Berkeley Akademie will feature the final performance of the season this Sunday evening at First Congregational Church, with Bach’s Italian Concerto (in a modern arrangement for chamber orchestra by Joachim F. W. Schneider); Charles Ives’ Symphony No. 3 (“Camp-Meeting”) and Beethoven’s Septet in E-flat Major, Opus 20.
It will be Kent Nagano’s final performance as music director of Berkeley Symphony, though he’ll continue to lead the Akademie.
The Bach concerto was originally composed for solo harpsichord, probably in the mid- to late 1720s. Joachim Schneider arranged it for chamber orchestra this year; the Akademie performance will be its premiere—in Schneider’s words, “not ... a historically oriented transcription but rather a translation of the time-honored text using the ‘vocabulary’ of our time”
Ives’ Symphony has three subtitles, “Old Folks Gatherin’,” “Children’s Day” and “Communion”—but the approach is more abstract than programmatic in exploring hymn tunes. “Oh For a Thousand Tongues to Sing” has, as countermelody in the first movement, “What a Friend We Have in Jesus.” The movement ends with strings playing in one meter, the flute in another. Ives’ Third Symphony was completed in 1904, and then revised it five years later.
Beethoven’s Septet was premiered at a benefit concert in Vienna in 1800. In the Septet, Beethoven explores nontraditional solo and accompanying combinations, giving the violin a major role. The Septet inspired Schubert’s great Octet.
Franklyn D’Antonio, Berkeley Symphony concertmaster, who will be featured in the Akademie performance, spoke about playing under Nagano’s baton.
“Every size group offers its own kind of reward,” said D’Antonio of the Akademie’s programming, which features chamber groups (without conductor) with orchestra alternating. “And each has its own difficulties. But everything has to be beautiful. It’s important to transfer focus from technical flawlessness to musical expression. That’s why I’ll work hours on the fingerings and bowings, trying to do something different. I put a lot of time and thought into comparing how a phrase might reoccur during a piece. Even if the listener doesn’t recognize the difference in expression, there’s a subliminal recognition: why am I feeling tedious? Because the repetitions are played in exactly the same way. In concerts like the Akademie’s, everything is like a solo.”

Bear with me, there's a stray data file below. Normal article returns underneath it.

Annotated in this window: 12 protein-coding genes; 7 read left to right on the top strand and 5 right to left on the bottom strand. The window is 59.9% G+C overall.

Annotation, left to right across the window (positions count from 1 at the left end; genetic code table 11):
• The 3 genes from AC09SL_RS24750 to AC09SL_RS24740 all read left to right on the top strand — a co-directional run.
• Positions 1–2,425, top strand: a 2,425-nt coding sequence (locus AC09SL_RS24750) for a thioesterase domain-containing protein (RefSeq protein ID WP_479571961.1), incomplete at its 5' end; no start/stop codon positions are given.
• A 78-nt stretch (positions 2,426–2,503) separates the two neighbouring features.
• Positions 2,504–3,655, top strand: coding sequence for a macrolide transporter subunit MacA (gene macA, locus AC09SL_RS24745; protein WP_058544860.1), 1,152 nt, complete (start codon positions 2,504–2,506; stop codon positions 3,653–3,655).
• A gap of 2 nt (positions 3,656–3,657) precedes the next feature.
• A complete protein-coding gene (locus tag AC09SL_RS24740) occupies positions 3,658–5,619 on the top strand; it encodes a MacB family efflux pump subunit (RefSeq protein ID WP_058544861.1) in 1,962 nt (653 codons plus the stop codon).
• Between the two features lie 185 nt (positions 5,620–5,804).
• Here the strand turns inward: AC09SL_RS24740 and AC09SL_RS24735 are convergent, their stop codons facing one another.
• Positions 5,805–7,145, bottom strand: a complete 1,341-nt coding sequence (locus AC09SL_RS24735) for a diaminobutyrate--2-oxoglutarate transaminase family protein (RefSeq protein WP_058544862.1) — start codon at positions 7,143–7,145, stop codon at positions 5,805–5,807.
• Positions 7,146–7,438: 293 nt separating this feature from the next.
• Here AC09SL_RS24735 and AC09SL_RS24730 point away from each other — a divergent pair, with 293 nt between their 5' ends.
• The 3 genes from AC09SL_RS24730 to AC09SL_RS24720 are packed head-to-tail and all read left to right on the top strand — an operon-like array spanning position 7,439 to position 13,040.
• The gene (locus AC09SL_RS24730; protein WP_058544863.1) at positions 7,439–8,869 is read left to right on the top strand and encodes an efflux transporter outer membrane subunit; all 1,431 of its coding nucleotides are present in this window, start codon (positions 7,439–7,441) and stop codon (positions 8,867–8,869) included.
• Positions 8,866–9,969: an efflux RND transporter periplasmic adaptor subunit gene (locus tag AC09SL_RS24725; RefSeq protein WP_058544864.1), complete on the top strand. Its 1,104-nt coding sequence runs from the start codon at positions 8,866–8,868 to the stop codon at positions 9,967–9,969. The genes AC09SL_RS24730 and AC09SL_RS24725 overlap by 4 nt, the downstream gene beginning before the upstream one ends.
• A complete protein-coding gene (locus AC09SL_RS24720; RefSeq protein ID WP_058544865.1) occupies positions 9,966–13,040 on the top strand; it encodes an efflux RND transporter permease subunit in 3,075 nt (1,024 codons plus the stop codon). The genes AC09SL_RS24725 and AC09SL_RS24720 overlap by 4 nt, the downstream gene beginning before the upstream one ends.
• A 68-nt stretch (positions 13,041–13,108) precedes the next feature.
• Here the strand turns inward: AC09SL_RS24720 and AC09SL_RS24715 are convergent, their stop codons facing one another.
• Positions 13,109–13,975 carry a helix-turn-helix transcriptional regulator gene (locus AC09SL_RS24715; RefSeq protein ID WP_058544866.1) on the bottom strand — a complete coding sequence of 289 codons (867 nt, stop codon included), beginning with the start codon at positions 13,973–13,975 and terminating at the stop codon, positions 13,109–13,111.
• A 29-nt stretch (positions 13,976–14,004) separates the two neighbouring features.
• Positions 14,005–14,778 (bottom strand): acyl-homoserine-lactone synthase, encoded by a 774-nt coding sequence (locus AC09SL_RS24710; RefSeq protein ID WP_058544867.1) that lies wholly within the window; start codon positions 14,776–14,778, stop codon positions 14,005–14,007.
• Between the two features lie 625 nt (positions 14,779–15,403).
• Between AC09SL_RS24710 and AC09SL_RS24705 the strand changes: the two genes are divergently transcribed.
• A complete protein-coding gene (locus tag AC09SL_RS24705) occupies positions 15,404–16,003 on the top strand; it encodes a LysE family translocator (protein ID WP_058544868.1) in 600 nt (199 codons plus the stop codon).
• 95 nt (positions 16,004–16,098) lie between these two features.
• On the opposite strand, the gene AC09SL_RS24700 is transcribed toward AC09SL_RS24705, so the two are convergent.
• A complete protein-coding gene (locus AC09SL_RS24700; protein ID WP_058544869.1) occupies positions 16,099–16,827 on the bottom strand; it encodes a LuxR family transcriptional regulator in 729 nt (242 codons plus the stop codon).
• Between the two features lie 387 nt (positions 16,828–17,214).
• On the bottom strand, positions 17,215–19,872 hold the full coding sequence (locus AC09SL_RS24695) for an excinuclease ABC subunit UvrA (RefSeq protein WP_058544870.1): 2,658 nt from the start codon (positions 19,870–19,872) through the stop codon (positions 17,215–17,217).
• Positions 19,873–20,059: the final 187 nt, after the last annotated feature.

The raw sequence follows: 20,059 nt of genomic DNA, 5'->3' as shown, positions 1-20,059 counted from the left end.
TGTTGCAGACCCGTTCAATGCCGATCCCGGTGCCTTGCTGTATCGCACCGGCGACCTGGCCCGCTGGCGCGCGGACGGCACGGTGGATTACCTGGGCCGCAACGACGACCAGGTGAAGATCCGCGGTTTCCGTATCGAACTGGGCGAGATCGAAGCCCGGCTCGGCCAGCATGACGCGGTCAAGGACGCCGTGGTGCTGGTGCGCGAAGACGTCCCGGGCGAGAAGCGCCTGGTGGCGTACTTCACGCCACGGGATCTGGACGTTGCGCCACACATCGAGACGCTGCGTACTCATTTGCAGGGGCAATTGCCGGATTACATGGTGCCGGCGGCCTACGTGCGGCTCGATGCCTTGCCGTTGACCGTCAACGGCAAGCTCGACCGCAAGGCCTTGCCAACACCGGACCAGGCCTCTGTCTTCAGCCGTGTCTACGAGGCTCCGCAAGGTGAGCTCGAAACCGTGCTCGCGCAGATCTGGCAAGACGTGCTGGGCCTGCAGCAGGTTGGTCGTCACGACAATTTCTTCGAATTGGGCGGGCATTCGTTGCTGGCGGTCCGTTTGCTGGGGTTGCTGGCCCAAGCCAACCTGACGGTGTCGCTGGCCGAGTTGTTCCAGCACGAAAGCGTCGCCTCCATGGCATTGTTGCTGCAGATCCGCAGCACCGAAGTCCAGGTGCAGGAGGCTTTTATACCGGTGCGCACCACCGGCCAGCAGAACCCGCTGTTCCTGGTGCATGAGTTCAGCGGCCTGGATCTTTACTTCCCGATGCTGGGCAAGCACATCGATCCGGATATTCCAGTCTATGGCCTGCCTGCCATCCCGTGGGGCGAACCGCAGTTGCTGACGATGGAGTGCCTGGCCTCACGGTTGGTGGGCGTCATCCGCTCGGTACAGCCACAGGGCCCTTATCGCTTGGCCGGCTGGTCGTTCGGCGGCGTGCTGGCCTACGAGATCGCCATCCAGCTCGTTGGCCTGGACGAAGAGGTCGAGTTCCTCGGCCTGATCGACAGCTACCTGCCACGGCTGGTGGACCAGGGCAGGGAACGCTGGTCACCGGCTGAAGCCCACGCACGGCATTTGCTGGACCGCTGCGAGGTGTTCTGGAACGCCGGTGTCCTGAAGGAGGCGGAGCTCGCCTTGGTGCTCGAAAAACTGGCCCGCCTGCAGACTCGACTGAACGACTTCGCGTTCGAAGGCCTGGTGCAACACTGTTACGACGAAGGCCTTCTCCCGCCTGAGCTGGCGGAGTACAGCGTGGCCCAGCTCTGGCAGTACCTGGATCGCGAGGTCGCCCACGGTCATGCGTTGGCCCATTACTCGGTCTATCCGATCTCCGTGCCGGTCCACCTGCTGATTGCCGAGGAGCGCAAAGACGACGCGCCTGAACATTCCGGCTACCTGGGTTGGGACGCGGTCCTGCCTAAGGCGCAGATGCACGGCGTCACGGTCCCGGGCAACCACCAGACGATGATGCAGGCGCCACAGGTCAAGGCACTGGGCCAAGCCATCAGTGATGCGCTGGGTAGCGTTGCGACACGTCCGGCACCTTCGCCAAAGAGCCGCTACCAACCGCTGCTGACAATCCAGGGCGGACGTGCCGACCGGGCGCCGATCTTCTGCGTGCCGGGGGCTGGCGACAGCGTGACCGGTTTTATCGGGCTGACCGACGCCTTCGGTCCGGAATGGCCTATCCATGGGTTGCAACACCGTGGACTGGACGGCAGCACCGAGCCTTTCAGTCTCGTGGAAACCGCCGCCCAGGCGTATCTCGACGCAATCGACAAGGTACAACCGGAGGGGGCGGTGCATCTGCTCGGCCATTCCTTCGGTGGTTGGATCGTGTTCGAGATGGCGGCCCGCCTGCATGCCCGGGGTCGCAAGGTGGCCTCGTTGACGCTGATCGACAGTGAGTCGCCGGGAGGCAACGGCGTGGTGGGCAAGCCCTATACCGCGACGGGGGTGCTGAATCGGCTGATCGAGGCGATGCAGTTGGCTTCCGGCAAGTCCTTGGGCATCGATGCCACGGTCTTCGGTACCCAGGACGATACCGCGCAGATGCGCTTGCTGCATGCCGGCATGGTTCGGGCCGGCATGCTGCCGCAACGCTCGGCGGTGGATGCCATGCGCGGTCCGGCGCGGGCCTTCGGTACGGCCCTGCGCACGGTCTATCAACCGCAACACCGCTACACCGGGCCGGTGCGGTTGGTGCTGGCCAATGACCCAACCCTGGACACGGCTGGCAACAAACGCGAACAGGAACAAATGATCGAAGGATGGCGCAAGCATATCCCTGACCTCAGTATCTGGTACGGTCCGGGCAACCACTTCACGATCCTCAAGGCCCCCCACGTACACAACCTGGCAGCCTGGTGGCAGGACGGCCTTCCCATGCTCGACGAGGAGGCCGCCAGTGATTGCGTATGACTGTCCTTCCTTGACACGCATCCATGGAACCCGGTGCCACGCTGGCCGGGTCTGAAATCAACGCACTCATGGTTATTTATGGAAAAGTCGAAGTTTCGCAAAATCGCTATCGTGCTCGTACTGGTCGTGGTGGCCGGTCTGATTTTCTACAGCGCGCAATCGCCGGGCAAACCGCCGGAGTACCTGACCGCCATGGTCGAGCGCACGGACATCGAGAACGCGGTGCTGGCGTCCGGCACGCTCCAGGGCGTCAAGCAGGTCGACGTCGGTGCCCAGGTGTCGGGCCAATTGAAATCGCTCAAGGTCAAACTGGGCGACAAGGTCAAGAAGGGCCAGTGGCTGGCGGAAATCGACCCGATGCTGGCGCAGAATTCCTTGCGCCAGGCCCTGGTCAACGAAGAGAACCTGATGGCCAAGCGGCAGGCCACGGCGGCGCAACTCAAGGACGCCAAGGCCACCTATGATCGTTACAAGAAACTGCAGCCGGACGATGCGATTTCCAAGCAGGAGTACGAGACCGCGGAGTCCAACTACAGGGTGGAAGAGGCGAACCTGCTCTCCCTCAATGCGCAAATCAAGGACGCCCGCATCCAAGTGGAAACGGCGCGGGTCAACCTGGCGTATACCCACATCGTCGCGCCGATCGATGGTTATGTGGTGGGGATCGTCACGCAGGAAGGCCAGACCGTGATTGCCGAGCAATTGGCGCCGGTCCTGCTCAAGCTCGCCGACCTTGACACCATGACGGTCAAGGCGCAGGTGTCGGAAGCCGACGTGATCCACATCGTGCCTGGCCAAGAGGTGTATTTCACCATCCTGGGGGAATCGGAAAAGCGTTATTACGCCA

D’Antonio recalled the last Akademie concert: “It was very meaningful how Kent, conducting, looked at things slightly differently, gave a slightly different slant—say, to the apex of a phrase, making it a little bit earlier or later. Every time he’d stop the rehearsal, he’d share a new insight with me.”
D’Antonio characterized Nagano’s style of conducting: “A reserved enthusiasm emanates from the podium and his baton. When a piece is finished, he walks off to the side and joins us on our level on the stage. He has so much sincerity, whereas most conductors have so much ego. His baton technique and physical gestures are so meaningful, so spontaneous—a very rewarding kind of communication.
Speaking of Nagano’s stepping down as music director of the symphony, D’Antonio said, “I’m very saddened, yet he’s still involved with the Akademie. His tenure, the length of time he’s had here, as appreciated as it is, is almost incredible. He’s grown in stature, become world-renowned—and sticks to his roots in Berkeley. It speaks of his emotional commitment, which is so rare.”
Berkeley Akademie Ensemble
7 p.m. Sunday at First Congregational Church, 2345 Channing Way. $20-60.